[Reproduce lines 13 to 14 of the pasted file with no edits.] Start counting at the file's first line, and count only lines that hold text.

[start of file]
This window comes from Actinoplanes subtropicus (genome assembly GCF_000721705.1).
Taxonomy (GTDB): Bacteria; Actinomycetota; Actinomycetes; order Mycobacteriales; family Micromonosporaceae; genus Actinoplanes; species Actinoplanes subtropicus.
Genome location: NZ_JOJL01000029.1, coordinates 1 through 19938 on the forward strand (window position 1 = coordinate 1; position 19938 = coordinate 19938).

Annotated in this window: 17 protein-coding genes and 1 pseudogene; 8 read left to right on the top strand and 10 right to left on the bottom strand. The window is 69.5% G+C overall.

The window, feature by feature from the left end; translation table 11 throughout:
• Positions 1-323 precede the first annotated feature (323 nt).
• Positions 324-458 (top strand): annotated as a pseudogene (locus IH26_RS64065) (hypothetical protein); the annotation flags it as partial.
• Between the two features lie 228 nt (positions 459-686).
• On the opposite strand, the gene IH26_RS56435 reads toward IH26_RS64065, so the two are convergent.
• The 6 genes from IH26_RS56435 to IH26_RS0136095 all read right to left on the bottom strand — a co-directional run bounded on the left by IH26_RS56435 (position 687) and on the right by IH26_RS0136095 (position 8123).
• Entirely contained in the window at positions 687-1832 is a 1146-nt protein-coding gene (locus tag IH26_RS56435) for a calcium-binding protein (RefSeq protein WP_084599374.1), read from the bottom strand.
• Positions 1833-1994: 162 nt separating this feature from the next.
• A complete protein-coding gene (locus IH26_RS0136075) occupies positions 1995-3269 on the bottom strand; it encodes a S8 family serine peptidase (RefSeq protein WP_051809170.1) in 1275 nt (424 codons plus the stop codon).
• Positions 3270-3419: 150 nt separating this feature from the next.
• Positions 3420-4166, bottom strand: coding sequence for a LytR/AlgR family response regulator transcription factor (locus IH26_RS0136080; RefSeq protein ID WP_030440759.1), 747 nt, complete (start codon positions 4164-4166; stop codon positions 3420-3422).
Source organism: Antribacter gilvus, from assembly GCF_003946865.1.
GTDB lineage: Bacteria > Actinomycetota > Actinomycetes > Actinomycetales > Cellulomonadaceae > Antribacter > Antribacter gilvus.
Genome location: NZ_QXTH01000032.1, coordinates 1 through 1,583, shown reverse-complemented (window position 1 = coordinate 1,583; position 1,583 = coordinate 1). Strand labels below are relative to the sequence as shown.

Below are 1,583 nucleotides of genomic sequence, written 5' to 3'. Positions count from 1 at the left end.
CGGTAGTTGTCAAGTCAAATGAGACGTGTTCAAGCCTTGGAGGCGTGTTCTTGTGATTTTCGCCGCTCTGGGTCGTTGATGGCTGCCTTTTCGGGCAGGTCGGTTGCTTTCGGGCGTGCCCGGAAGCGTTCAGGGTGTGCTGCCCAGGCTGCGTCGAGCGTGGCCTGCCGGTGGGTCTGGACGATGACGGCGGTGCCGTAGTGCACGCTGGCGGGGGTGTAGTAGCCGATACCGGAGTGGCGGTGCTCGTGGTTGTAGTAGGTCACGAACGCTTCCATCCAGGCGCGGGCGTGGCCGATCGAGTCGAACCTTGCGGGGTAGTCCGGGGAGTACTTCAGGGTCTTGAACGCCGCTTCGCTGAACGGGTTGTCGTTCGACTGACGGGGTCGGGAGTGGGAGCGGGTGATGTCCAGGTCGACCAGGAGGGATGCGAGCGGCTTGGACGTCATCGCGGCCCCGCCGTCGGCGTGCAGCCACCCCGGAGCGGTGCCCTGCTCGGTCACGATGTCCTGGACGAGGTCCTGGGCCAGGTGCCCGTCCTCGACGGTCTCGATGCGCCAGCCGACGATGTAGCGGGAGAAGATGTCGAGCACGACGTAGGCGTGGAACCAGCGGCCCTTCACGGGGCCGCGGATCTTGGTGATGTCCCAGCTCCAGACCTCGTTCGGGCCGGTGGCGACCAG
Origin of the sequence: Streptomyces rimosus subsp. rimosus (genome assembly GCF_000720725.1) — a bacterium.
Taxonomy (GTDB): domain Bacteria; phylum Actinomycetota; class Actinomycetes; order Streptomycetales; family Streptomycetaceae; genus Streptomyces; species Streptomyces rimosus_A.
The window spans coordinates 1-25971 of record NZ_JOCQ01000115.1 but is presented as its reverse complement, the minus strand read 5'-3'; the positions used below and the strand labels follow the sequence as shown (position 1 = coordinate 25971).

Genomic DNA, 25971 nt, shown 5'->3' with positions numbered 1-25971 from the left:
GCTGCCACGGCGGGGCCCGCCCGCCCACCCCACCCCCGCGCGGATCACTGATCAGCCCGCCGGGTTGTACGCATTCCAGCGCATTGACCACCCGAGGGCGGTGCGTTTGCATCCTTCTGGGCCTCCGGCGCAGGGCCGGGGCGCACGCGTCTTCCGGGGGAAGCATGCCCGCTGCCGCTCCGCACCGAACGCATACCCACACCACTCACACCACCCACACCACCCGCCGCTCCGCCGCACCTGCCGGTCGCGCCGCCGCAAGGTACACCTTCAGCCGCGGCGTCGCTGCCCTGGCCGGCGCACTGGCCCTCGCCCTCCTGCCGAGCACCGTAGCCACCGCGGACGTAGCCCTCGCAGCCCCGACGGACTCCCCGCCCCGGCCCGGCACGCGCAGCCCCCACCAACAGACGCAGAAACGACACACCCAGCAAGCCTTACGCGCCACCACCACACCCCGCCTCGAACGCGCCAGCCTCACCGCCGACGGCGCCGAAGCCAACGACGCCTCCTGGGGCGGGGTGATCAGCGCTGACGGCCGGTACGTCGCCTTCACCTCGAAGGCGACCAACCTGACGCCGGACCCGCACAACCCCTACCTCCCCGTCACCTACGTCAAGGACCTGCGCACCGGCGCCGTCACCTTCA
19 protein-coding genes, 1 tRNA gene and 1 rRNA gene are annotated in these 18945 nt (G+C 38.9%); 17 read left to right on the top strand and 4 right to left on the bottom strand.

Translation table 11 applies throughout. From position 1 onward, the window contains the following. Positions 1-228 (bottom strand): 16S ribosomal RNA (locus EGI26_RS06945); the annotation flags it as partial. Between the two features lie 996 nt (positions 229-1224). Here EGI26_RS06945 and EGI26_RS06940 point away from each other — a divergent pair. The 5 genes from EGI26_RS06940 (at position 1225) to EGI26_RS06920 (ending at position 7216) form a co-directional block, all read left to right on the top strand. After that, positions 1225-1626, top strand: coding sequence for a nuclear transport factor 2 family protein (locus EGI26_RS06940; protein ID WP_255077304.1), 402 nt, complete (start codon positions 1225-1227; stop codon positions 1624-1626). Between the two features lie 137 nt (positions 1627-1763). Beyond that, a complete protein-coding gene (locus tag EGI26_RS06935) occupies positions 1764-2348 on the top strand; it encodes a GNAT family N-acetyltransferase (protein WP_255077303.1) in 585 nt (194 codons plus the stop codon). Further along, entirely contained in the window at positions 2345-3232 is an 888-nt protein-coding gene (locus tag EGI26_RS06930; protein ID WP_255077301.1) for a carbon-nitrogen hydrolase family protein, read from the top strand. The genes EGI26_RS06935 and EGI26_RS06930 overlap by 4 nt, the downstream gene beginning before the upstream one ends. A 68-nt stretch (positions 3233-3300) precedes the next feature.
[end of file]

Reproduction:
• A complete protein-coding gene (locus IH26_RS0136075) occupies positions 1995-3269 on the bottom strand; it encodes a S8 family serine peptidase (RefSeq protein WP_051809170.1) in 1275 nt (424 codons plus the stop codon).
• Positions 3270-3419: 150 nt separating this feature from the next.